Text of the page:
There remains time to identify a new financing source, given delivery of the larger CS300 isn’t expected to happen until mid-2016, or six months after delivery of the CS100, the spokeswoman said. Financing on such aircraft deals are generally finalized several months before delivery.

—Jon Ostrower contributed to this article.

Original article can be found here:

Incident occurred April 09, 2015 at Jack Brooks Regional Airport (KBPT), Jefferson County, Texas

JEFFERSON COUNTY -  Scary moments Thursday afternoon at the Jack Brooks Regional Airport in Jefferson County.

Airport manager Alex Rupp confirms to 12News that a private aircraft was forced to make an emergency landing there.

Rupp says the Aerostar twin-turbo engine plane had to land without a working left-side turbo.

The airport rescue firefighters responded to the scene. 

Rupp said two people were on board. 

Neither was injured.  

The plane was taken to a hangar immediately after the emergency landing.

Original article can be found here:

Businsess growth rules out Tecumseh parachuting, manager says • Al Meyers Airport (3TE), Tecumseh, Michigan

TECUMSEH, MICHIGAN --   Al Meyers Airport Corp. is moving ahead with a business realignment without Skydive Tecumseh, according to a statement released Wednesday by airport president and manager, Andy Aalto.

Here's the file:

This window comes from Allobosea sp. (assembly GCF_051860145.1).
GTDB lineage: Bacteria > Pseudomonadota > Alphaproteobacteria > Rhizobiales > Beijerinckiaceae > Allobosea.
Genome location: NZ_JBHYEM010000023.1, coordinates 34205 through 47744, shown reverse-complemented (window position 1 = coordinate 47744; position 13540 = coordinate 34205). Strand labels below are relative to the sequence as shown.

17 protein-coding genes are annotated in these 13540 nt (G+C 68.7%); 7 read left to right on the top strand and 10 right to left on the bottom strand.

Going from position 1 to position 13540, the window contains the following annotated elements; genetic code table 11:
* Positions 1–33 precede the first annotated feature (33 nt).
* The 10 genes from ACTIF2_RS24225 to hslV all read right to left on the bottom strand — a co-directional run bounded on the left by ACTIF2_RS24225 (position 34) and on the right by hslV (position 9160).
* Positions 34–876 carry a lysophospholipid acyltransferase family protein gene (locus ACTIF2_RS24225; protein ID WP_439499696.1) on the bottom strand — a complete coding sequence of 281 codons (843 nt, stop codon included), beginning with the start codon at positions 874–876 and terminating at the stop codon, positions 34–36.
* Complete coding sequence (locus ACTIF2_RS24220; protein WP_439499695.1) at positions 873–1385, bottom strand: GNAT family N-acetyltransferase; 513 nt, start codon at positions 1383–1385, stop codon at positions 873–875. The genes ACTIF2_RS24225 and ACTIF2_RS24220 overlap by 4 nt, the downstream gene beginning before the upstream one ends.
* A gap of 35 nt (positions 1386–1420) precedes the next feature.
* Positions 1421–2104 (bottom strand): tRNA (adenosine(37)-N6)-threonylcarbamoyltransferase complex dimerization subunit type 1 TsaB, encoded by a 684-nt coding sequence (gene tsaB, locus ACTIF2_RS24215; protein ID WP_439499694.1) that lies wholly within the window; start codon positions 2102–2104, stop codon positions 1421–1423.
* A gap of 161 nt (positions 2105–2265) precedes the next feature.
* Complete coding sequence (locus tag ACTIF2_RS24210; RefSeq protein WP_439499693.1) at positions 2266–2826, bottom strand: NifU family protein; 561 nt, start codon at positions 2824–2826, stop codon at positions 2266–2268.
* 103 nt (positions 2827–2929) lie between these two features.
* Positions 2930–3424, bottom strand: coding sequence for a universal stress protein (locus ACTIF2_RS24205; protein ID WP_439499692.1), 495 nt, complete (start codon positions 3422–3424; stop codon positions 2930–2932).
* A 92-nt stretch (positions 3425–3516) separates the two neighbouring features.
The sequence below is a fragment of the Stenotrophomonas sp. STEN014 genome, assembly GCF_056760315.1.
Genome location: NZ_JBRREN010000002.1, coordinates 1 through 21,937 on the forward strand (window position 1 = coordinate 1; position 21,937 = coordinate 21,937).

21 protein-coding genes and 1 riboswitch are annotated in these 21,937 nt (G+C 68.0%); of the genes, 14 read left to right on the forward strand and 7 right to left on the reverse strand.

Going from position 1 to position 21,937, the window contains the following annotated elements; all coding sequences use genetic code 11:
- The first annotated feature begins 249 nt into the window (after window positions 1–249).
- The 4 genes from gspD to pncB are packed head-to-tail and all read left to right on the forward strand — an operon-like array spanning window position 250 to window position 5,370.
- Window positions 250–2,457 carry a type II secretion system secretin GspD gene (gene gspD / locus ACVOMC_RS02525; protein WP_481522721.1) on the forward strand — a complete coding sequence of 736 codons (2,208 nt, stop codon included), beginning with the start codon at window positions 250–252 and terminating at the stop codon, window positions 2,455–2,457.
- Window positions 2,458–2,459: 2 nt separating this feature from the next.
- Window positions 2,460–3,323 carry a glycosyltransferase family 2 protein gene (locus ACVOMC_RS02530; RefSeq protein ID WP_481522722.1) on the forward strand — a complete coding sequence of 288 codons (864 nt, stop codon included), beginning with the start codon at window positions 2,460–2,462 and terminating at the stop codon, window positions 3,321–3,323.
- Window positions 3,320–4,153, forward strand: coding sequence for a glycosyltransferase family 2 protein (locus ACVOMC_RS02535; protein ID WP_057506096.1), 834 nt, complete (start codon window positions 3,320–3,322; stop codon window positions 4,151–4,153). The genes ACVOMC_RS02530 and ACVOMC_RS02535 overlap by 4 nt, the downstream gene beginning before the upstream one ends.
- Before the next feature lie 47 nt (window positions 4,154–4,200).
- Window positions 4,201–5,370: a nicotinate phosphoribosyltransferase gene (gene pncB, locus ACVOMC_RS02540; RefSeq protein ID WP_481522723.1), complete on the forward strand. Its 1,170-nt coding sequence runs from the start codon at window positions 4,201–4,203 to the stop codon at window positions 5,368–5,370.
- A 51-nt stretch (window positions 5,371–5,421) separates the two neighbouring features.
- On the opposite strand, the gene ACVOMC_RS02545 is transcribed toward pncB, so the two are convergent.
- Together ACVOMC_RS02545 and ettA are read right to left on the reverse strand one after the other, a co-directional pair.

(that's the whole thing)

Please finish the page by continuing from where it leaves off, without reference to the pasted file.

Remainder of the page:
The parachuting service was given notice in January it would no longer be allowed to operate from Al Meyers Airport. Skydive Tecumseh filed a lawsuit in March. A hearing on its motion for a temporary order to allow it to use the airport is scheduled for Tuesday, April 14, in Lenawee County Circuit Court.

Aalto has plans for expanding airport business in other directions that would be in conflict with parachuting activity. He stated in a response to the lawsuit the parachute operation was ended due to Skydive Tecumseh’s “lack of compliance with necessary operational and safety measures.”